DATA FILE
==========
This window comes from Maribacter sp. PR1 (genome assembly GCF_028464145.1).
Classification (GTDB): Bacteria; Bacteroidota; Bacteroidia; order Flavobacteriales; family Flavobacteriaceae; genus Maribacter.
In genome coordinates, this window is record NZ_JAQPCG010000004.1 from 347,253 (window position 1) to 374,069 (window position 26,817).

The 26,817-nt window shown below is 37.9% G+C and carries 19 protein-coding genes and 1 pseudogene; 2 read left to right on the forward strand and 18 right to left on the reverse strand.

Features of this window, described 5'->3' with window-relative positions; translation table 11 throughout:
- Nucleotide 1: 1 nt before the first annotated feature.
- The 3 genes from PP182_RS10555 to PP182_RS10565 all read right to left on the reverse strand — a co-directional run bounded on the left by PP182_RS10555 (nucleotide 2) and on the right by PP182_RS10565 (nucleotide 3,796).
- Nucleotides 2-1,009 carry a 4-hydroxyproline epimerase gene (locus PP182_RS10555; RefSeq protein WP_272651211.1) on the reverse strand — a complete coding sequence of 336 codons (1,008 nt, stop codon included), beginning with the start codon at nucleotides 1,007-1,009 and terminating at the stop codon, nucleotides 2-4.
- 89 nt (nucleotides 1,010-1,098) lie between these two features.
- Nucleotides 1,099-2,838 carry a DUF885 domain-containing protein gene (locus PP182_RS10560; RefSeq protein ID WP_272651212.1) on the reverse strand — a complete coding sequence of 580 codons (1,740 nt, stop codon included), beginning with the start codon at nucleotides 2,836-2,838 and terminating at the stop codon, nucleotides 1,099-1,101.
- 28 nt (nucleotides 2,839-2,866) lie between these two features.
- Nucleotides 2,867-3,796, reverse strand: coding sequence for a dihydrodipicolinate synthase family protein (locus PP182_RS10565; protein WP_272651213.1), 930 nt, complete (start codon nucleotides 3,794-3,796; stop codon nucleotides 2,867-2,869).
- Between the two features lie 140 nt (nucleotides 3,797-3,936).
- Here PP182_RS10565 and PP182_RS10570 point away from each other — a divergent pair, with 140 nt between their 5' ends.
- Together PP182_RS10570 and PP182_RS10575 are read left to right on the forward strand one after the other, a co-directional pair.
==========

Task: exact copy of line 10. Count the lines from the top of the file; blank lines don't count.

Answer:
- Nucleotides 1,099-2,838 carry a DUF885 domain-containing protein gene (locus PP182_RS10560; RefSeq protein ID WP_272651212.1) on the reverse strand — a complete coding sequence of 580 codons (1,740 nt, stop codon included), beginning with the start codon at nucleotides 2,836-2,838 and terminating at the stop codon, nucleotides 1,099-1,101.